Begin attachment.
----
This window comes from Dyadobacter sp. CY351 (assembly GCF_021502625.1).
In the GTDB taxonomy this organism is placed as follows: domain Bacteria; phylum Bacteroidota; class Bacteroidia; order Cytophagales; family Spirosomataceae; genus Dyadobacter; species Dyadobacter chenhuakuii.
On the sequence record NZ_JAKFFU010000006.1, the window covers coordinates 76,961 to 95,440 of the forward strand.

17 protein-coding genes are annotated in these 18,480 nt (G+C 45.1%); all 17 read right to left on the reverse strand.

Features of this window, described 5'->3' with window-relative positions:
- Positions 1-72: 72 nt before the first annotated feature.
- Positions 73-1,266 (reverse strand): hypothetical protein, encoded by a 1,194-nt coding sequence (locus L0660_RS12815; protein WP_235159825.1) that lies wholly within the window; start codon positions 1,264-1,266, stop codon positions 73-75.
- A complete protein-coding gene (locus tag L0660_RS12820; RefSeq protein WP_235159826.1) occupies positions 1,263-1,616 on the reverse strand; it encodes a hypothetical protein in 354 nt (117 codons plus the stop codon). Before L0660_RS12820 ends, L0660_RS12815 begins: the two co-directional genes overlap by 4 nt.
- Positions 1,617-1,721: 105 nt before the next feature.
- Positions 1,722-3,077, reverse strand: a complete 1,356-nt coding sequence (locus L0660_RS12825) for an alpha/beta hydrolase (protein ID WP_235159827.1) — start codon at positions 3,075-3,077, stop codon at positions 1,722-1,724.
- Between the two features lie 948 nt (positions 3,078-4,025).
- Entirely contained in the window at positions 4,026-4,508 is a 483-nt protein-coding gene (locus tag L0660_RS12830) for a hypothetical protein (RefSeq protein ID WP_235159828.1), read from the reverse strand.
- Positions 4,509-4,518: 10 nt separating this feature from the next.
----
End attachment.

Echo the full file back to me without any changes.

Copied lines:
This window comes from Dyadobacter sp. CY351 (assembly GCF_021502625.1).
In the GTDB taxonomy this organism is placed as follows: domain Bacteria; phylum Bacteroidota; class Bacteroidia; order Cytophagales; family Spirosomataceae; genus Dyadobacter; species Dyadobacter chenhuakuii.
On the sequence record NZ_JAKFFU010000006.1, the window covers coordinates 76,961 to 95,440 of the forward strand.

17 protein-coding genes are annotated in these 18,480 nt (G+C 45.1%); all 17 read right to left on the reverse strand.

Features of this window, described 5'->3' with window-relative positions:
- Positions 1-72: 72 nt before the first annotated feature.
- Positions 73-1,266 (reverse strand): hypothetical protein, encoded by a 1,194-nt coding sequence (locus L0660_RS12815; protein WP_235159825.1) that lies wholly within the window; start codon positions 1,264-1,266, stop codon positions 73-75.
- A complete protein-coding gene (locus tag L0660_RS12820; RefSeq protein WP_235159826.1) occupies positions 1,263-1,616 on the reverse strand; it encodes a hypothetical protein in 354 nt (117 codons plus the stop codon). Before L0660_RS12820 ends, L0660_RS12815 begins: the two co-directional genes overlap by 4 nt.
- Positions 1,617-1,721: 105 nt before the next feature.
- Positions 1,722-3,077, reverse strand: a complete 1,356-nt coding sequence (locus L0660_RS12825) for an alpha/beta hydrolase (protein ID WP_235159827.1) — start codon at positions 3,075-3,077, stop codon at positions 1,722-1,724.
- Between the two features lie 948 nt (positions 3,078-4,025).
- Entirely contained in the window at positions 4,026-4,508 is a 483-nt protein-coding gene (locus tag L0660_RS12830) for a hypothetical protein (RefSeq protein ID WP_235159828.1), read from the reverse strand.
- Positions 4,509-4,518: 10 nt separating this feature from the next.